Reggie indicted in wire fraud, money laundering scheme

Mandeville businessman Raymond Christopher Reggie, former brother-in-law of the late U.S. Sen. Ted Kennedy and son of former Crowley City Judge Edmund Reggie, faces federal fraud allegations for the second time in eight years.

In an indictment made public Wednesday in Baton Rouge, Reggie, 51, is accused of five counts of wire fraud and six counts of money laundering for an alleged scheme in which he used his advertising agency to steal more than $1.1 million from car dealerships that were among his clients.

Victims included members of Super Chevy Dealers of Baton Rouge and Supreme Automotive Group, according to the indictment obtained by Assistant U.S. Attorney Rene I. Salomon.

Supreme Auto Group’s members have dealerships in Gonzales, Plaquemine and other locations in southeast Louisiana.

The indictment alleges the scheme extended from January 2009 until July 2012.

Reggie, who once was a confidant of former President Bill Clinton, essentially gave himself a $1.1 million raise by billing the dealerships for advertising that was never purchased, according to the indictment.

Reggie’s advertising firm is identified in the indictment as “The Research Department d/b/a Nexlevel Group.”

Reggie declined to comment Wednesday.

Reggie raised millions of dollars for Clinton and Vice President Al Gore, and he attended Christmas parties at the White House during Clinton’s presidency.

The Baton Rouge case was investigated by the IRS, acting U.S. Attorney Walt Green said Wednesday.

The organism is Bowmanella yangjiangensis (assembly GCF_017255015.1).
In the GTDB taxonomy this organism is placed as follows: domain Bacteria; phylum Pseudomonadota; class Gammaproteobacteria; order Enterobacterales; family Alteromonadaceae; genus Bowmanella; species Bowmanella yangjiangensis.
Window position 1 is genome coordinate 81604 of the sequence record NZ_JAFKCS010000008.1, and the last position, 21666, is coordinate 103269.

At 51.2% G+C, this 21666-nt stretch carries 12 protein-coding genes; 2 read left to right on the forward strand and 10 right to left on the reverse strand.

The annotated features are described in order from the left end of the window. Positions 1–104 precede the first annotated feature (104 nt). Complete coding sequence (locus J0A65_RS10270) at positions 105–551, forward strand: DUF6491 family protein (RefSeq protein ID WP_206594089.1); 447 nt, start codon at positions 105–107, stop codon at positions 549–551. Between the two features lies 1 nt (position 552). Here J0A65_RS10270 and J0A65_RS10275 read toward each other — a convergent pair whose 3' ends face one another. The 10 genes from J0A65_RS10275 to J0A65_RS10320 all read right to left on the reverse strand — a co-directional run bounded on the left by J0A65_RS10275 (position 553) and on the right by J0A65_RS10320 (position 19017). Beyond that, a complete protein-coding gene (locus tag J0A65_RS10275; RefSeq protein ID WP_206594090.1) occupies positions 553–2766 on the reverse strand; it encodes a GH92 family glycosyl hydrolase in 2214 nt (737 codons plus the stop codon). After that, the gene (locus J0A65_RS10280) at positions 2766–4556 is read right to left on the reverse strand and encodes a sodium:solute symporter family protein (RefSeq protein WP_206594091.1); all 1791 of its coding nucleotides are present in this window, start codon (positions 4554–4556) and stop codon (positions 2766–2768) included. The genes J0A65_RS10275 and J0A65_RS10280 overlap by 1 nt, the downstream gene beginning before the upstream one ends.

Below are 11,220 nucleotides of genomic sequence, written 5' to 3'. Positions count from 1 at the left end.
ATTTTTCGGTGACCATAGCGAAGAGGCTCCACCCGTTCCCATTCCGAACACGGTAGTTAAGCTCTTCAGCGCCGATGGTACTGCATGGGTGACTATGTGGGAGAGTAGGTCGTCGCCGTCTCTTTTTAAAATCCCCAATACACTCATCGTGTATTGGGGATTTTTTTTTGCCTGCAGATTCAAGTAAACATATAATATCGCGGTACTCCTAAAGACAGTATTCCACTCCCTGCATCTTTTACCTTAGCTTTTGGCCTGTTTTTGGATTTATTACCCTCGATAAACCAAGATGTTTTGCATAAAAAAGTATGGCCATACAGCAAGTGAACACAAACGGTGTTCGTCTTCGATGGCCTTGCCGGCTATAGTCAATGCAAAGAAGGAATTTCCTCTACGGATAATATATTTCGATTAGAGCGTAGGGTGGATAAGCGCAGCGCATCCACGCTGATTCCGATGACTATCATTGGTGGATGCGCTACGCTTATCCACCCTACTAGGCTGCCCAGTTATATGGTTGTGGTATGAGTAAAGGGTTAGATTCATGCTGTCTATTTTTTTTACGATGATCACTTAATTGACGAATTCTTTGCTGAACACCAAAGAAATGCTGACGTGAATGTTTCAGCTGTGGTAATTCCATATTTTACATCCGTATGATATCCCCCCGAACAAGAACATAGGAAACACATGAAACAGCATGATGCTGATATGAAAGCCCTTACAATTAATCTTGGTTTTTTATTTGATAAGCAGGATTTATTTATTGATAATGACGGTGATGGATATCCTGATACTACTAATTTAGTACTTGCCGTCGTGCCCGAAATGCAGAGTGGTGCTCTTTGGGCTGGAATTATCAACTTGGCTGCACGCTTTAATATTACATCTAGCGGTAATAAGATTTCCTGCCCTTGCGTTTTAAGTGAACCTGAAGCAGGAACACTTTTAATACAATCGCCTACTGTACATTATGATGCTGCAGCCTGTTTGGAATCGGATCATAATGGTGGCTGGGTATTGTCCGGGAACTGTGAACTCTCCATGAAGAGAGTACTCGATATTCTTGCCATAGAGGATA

“Anyone who steals from their clients ... will be aggressively investigated and prosecuted,” Green added.

In September, Reggie was booked by the St. Tammany Parish Sheriff’s Office for allegedly keeping $600,000 that had been paid by car dealerships for advertising that he never purchased.

That case is pending.

Reggie pleaded guilty in 2005 to one count of conspiracy to commit bank frauds that cost Hibernia National Bank of New Orleans $3.4 million — Capital One bought Hibernia that year — and Biz Capital of Metairie $3.3 million. He was sentenced in that case by U.S. District Judge Carl J. Barbier in New Orleans to 12 months and one day in prison. Barbier also ordered Reggie to pay full restitution to both victims.

Three years before that conviction, Reggie was approached by FBI agents looking into allegations he had committed bank fraud. He was not immediately charged, though, and he began cooperating in an investigation of David Rosen, Hillary Clinton’s key fundraiser in her successful campaign to become a U.S. senator from New York.

Rosen was acquitted on allegations of campaign improprieties.

Edmund Reggie, Raymond Reggie’s father, has close ties to the Kennedy family and persuaded John F. Kennedy to make an appearance in Crowley before the 1960 election that sent Kennedy to the White House.

The elder Reggie later was convicted of a felony unrelated to any political campaigns.

In 1993, he pleaded guilty in Lafayette to a charge that he misapplied funds of his failed Acadia Savings and Loan.

U.S. District Judge John Shaw sentenced Reggie to four months of home confinement, fined him $30,000 and placed him on probation for three years.

Acadia Savings lost more than $40 million when it collapsed in 1987.

Edmund Reggie headed John F. Kennedy’s presidential campaign in Louisiana.

He served as executive counsel during the second term of former Gov. Edwin Edwards.

His daughter, Victoria Reggie, married Ted Kennedy in 1992. She was widowed three years ago this month.